About a week ago, my friend Andrea wrote an article called, “Do You Need Luck To Be Successful?” I have a strong fascination about the topic and wrote a long-winded comment, but found I had so much more to say on the subject because I do think there is a strong correlation between "luck" and "success," but I think that luck, to a degree, is actually achievable.
I had this friend from back in the day who I'll call Susan. Susan seemed to have the worst luck of anyone I know. I mean serious stuff too, like being robbed at gunpoint, car accidents and other random misfortunes. She seemed to have a black cloud over her head. But here is the thing about Susan: she had the worst self-esteem of anyone I know. She would constantly talk about her misfortunes and wonder why bad things happened to her. Now did she have self-esteem issues because she had such "bad luck," or did she get more back luck because she had self-esteem issues?"
I have another friend I'll call Jeff. Jeff is extremely charismatic, outgoing and popular. I've never heard anyone say a bad word about him. With the exception of the divorce from his wife of 14 years, the guy seemed to always have it made based on his optimistic attitude.
Several months after his divorce he met a girl, then got on a TV game show where he won $50,000, then got engaged to the girl, then got pregnant with his first child … all within one year! In his e-mail announcing his fiancé was pregnant he said, "I'm the luckiest guy alive!"
Was Jeff happy all the time because he had "good luck," or did good things come his way because he was optimistic? Was Jeff just born with the lucky gene and Susan wasn't? I actually don't think so, because I think luck is often perceived by the person who either claims to have it or not have it, and somehow the people in their life actually believe them.
Let's take Susan: the reality is she had those bad things happen to her. She didn't "imagine" someone robbing her at gunpoint, but she also didn't get physically hurt or die. And there might have been things in her life at the time which she didn't notice or bring up to friends, like getting a huge pay raise at work, or hearing back from the doctor that the lump they found in her breast was benign.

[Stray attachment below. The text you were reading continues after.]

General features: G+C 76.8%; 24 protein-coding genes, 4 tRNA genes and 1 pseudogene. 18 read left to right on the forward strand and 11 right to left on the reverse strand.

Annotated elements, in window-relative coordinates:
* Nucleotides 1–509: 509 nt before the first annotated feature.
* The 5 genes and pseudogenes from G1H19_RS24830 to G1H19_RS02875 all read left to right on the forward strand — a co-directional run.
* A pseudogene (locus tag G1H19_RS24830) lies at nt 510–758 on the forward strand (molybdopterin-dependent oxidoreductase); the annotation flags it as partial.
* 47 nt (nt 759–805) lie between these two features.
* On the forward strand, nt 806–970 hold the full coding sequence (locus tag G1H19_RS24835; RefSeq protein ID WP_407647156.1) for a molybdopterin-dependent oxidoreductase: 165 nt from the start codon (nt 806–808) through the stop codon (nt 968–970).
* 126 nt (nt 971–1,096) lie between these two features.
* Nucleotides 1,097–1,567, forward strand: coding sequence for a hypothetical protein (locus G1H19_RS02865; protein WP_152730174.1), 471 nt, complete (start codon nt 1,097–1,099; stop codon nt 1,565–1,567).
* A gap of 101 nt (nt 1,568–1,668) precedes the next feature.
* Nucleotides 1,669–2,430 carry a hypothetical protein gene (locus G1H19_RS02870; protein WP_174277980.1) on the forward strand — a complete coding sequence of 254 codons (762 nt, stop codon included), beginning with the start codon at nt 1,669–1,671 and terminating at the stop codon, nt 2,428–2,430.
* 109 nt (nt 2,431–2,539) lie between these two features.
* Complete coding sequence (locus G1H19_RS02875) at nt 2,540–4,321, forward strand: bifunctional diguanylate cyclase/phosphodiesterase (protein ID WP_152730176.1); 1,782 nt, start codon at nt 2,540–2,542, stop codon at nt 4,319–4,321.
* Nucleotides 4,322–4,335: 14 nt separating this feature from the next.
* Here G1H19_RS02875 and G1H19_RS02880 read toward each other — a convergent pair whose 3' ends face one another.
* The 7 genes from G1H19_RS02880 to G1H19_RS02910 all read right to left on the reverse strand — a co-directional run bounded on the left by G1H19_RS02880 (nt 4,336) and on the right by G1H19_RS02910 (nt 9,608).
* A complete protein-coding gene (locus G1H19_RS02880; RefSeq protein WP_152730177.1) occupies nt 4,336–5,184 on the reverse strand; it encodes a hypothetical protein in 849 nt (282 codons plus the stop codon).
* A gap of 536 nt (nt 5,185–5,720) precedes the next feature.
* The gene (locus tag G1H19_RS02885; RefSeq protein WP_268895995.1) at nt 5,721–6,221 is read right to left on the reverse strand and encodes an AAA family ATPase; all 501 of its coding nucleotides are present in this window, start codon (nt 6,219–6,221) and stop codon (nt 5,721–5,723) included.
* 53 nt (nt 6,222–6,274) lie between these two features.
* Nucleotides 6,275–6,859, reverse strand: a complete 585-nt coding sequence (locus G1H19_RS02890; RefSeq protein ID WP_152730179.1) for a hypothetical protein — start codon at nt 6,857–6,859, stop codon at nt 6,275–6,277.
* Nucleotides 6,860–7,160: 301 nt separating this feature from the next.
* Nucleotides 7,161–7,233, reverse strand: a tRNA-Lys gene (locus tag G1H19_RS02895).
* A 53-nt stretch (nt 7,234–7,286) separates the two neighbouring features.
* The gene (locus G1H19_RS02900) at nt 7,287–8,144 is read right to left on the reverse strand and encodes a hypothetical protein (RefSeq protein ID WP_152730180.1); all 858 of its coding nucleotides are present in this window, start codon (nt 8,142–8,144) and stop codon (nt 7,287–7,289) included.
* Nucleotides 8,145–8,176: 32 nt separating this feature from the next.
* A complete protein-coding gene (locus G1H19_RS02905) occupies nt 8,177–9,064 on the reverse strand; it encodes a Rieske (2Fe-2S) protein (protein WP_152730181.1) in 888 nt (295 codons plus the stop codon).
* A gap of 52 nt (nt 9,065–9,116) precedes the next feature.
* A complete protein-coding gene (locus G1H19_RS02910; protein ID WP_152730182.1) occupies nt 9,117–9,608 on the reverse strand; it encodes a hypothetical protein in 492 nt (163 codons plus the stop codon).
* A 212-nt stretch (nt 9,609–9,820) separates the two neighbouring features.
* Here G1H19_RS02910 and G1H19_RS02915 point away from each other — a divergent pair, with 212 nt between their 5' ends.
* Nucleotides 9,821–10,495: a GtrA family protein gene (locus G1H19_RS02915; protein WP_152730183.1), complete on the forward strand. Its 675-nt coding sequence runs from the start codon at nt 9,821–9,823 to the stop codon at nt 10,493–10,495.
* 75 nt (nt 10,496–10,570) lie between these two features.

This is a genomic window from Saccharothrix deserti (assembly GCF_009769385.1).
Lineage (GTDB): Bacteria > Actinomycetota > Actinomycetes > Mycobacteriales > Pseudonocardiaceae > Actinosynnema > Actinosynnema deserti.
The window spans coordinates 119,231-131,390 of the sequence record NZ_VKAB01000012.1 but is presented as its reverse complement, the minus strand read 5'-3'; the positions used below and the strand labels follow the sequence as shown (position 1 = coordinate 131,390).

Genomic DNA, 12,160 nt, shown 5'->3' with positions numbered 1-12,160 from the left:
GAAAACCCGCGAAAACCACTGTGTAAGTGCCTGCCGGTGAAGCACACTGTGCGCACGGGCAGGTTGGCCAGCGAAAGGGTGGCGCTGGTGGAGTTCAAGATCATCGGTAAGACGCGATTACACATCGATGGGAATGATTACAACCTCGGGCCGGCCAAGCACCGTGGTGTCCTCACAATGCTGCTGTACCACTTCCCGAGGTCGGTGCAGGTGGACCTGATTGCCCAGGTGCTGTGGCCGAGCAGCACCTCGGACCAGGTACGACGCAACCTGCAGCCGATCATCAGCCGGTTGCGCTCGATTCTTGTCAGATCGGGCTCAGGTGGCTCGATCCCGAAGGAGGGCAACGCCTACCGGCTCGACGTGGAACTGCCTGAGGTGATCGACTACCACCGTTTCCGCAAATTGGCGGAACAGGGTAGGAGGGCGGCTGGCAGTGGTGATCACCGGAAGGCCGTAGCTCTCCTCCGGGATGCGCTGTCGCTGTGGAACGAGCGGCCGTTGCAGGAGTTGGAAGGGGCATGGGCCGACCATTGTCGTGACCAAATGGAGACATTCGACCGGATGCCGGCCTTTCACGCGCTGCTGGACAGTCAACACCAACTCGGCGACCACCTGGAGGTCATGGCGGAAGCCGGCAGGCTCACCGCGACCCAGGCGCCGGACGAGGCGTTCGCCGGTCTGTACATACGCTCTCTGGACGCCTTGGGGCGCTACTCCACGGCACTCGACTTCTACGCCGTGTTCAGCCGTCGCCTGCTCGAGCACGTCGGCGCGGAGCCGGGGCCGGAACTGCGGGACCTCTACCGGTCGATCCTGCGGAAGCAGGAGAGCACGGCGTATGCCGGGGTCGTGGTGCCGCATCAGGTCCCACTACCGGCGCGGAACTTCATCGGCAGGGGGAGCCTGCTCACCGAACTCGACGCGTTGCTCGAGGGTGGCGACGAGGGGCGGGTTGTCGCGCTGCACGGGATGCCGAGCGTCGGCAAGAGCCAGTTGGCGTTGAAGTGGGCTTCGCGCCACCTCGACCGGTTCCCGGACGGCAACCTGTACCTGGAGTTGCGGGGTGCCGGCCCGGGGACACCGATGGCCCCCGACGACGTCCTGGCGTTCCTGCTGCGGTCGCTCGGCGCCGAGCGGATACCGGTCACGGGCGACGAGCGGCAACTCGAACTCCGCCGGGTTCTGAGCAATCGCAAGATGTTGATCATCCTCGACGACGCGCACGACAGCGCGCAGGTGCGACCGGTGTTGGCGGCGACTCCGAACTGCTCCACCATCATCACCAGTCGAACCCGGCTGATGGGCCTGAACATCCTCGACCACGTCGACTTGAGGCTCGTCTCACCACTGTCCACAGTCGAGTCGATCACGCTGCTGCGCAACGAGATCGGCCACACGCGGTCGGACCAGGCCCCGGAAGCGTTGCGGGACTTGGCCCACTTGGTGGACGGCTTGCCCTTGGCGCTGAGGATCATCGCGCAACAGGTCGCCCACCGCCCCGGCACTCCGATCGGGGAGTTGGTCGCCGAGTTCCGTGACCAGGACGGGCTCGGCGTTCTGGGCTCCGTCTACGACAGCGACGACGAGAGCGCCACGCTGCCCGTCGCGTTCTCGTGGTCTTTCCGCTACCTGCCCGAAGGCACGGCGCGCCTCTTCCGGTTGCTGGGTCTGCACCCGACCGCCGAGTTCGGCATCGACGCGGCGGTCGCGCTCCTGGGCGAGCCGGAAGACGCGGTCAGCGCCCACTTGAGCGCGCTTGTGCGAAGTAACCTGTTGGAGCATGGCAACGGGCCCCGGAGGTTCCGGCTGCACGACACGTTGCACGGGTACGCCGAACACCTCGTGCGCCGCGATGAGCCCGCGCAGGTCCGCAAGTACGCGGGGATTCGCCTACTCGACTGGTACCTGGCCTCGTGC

Instead all everyone around her knew was that she was robbed at gunpoint.
Jeff, on the other hand didn't imagine that he won 50 grand at a game show. He really did. But what we may not have known was that his grandmother was diagnosed with Alzheimer's, or that he was very concerned about a health problem. All we hear, because he is optimistic, is that he won a lot of money. Lucky bastard!
Another theory to think about is this: optimistic people are happy. People like being around happy people. Because Jeff has a lot of friends who want to be around him, he may know someone who thinks Jeff would be a good fit at their company.
Susan on the other hand is unhappy and doesn't have many friends because of it. She spends a lot of time alone, and therefore has few contacts in life who may be able to help her find a new job, or maybe set her up on a date.
I think about how this applies to my life. I can think of all the million ways I've been "unlucky" the last few years as a freelancer: lack of steady jobs, money issues, etc. The more I focus on these aspects of my life, the more I come to believe that I am indeed an unlucky person.
But if I sit and think about it, some cool things that have also happened in my life: last year I won a $500 gift certificate, four years ago I won a trip to Costa Rica, I have been in good health, and therefore the health insurance I have to buy is much lower than someone who has a pre-existing condition, etc.
The big secret to being lucky is gratitude and perception. Practice gratitude, and your perception of your own circumstances will change. I agree it sometimes takes work, but in the end would you rather feel happy or unhappy? Lucky or unlucky?